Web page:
• military end use as defined in Article 4 paragraph 2 of the EU Dual Use Regulation 428/2009;
    • purposes related to violations of human rights, the democratic principles or the freedom of speech as defined in the Charter of Fundamental Rights of the EU, where use is made of equipment, technology and/or software for the disruption, interception, or monitoring of telecommunication and/or computer networks (for example, with the help of monitoring centers and lawful interception gateways).
  • if the final destination of the products in question is a customs free zone or free warehouse. If the products are temporarily stored in a customs free zone or free warehouse, then the final destination of the products in question must be a destination covered by this license.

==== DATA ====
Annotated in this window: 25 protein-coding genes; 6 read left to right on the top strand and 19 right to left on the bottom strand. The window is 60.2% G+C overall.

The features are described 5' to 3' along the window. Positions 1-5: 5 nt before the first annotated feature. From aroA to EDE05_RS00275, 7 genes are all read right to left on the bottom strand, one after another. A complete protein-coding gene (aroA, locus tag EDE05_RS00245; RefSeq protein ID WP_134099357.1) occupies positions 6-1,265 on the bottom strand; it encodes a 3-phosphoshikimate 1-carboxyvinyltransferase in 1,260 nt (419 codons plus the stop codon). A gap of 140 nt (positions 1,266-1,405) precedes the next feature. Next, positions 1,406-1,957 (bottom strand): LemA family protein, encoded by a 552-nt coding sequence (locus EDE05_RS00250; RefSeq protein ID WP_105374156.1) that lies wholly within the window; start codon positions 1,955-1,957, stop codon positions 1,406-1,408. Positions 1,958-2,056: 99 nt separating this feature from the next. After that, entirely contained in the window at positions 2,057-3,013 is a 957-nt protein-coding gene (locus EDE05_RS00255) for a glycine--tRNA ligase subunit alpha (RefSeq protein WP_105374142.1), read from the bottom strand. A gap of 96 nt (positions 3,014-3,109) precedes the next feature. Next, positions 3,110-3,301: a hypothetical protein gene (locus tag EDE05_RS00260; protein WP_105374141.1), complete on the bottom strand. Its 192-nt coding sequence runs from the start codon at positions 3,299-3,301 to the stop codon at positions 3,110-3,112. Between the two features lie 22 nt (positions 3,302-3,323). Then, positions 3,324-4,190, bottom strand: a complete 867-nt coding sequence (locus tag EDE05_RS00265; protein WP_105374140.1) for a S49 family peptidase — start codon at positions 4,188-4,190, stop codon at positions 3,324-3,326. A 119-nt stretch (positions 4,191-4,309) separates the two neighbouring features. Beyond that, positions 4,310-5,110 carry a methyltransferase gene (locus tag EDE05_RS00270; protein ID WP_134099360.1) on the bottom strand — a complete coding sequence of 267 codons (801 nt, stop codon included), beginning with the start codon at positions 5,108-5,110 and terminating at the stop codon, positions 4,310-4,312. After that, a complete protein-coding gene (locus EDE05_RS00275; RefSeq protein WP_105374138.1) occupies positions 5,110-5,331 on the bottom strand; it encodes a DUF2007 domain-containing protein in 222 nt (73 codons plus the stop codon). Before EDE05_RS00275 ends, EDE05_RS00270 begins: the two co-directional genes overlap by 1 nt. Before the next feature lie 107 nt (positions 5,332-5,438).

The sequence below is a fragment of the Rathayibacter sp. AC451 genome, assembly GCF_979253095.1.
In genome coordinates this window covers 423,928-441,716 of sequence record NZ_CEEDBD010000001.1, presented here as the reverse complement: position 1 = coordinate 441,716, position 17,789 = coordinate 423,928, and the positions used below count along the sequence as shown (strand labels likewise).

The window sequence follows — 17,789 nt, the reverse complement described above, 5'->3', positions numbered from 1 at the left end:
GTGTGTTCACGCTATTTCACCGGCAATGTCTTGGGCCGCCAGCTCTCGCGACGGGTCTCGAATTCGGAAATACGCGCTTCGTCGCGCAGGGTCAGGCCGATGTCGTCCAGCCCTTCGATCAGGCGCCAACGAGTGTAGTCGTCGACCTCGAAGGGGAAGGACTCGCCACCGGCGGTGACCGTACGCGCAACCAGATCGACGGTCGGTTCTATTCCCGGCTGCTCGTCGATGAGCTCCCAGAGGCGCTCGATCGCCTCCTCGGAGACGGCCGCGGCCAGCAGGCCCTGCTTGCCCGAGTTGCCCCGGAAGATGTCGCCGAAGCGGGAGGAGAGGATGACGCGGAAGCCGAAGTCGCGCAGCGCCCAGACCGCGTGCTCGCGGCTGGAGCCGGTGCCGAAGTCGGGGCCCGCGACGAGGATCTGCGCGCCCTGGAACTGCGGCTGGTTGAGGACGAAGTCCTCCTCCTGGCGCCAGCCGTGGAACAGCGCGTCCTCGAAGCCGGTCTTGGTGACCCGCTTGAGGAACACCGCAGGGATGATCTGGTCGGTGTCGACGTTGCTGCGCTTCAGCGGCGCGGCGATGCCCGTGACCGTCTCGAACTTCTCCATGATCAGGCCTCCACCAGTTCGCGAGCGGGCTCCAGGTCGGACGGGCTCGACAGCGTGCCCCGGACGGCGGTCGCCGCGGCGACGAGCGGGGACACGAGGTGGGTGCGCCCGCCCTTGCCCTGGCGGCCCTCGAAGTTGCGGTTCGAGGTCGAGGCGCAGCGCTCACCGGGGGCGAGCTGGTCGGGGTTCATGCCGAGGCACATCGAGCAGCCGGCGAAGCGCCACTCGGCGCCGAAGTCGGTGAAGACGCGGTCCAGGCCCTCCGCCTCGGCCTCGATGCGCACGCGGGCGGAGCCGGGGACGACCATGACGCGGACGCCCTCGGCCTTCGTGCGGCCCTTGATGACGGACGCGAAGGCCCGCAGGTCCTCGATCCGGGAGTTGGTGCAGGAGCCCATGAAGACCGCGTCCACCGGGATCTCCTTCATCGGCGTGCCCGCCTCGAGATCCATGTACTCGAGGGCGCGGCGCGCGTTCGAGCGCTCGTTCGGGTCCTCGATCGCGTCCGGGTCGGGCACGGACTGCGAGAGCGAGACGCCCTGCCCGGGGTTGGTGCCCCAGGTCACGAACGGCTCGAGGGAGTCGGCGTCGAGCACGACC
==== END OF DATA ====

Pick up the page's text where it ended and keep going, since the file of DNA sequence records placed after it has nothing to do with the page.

Exporters established in the Netherlands have to take into account that applications for a NL010 license have to be submitted at least two weeks prior to the transaction taking place.

EU Seeks Input from the European Defense Industry on “Specially Designed for Military Use”.

The European Commission has published a draft guidance on the supposed interpretation of the phrase “specially designed for military use” and is now seeking input from the European defense industry via a survey.

By formulating guidelines the European Commission hopes to harmonize the widely varying interpretations of the phrase among the EU Member States. Harmonization is proposed through a two way approach, meaning that there are including rules as well as excluding rules.

Including (catch):

Items “specially designed for military use,” as applied to systems, platforms, equipment, components, accessories, materials, software and technology within the respective EU Member State’s national controls, taking into account characteristics, capabilities or functions that, as a result of development, uniquely distinguish them for the purposes described in the controls.